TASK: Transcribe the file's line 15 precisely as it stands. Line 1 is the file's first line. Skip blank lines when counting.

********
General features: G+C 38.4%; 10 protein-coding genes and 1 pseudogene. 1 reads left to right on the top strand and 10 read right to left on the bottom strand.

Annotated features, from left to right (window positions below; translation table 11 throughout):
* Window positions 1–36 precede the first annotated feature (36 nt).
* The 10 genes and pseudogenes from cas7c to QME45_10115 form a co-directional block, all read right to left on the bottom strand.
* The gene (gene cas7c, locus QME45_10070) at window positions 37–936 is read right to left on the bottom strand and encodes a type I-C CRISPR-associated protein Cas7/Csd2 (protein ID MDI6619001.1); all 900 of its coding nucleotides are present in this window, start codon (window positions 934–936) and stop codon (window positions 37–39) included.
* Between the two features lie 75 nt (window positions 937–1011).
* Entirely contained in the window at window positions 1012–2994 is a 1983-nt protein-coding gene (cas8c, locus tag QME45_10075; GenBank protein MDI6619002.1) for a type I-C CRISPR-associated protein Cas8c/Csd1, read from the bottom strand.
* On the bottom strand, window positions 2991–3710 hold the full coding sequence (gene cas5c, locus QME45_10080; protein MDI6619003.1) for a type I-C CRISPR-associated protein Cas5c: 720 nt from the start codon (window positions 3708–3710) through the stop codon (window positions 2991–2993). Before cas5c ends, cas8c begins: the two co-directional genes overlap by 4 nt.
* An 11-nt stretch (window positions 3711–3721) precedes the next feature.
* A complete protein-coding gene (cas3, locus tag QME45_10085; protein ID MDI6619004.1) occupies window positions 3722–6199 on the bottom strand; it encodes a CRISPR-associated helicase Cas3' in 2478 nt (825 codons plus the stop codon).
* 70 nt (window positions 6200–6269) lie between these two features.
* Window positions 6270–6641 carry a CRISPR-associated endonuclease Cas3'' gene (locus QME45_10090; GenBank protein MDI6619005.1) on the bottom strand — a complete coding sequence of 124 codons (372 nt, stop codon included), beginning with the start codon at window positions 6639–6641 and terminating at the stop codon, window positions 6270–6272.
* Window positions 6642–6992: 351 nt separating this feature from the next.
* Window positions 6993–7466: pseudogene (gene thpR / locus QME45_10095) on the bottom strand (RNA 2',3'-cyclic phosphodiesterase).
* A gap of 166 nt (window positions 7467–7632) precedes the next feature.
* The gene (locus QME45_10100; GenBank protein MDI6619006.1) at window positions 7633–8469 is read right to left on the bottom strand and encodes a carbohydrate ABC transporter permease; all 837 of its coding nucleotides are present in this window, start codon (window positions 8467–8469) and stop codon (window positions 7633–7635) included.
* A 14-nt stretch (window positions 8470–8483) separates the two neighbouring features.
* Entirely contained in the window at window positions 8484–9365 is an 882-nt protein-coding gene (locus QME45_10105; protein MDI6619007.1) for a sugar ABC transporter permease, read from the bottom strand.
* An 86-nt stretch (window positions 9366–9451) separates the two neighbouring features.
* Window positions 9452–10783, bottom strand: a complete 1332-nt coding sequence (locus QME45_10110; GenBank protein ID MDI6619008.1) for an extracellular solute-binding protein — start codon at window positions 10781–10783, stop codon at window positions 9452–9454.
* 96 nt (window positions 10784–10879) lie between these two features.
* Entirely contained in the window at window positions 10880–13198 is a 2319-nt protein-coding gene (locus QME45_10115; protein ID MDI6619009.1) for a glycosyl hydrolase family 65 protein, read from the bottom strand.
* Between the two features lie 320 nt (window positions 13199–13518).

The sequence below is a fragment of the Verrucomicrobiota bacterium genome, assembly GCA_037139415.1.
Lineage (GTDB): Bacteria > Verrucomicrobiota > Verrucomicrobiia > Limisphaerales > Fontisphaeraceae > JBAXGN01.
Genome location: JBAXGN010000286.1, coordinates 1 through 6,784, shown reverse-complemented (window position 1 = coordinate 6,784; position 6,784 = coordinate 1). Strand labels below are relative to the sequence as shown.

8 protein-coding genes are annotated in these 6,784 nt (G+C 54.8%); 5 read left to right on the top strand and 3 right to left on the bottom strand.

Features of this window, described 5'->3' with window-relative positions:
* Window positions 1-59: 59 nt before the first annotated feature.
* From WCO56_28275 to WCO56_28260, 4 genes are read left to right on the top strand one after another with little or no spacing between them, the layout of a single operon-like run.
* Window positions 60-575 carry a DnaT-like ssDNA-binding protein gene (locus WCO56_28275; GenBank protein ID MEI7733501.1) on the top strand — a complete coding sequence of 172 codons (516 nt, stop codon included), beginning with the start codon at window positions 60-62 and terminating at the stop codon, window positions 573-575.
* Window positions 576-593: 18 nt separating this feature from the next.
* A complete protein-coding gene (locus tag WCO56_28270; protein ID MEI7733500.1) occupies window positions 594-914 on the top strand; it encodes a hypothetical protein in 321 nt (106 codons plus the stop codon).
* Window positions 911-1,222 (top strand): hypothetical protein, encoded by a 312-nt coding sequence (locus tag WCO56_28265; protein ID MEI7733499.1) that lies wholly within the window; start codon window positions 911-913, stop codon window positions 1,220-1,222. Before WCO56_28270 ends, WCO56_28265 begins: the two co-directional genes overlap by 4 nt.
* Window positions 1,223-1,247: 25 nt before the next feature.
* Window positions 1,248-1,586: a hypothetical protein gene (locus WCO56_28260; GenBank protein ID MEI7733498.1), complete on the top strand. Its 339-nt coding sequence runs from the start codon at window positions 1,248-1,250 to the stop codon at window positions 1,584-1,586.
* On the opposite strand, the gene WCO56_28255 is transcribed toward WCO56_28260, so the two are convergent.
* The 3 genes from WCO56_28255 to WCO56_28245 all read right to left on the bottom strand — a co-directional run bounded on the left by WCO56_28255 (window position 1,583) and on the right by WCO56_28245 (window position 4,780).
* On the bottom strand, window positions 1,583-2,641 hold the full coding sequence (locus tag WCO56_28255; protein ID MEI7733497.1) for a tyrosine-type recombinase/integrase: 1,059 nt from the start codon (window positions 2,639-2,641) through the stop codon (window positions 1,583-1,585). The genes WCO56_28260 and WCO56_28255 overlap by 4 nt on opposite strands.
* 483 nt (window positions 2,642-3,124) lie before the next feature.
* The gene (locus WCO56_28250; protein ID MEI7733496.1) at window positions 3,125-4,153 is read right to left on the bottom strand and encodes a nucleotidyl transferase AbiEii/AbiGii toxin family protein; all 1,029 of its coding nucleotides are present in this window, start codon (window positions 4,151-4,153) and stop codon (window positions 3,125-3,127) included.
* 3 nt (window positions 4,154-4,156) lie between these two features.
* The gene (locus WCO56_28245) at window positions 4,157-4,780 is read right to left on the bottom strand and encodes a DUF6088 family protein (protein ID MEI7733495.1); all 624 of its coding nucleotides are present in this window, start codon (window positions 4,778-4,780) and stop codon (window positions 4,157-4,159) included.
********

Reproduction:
* A gap of 166 nt (window positions 7467–7632) precedes the next feature.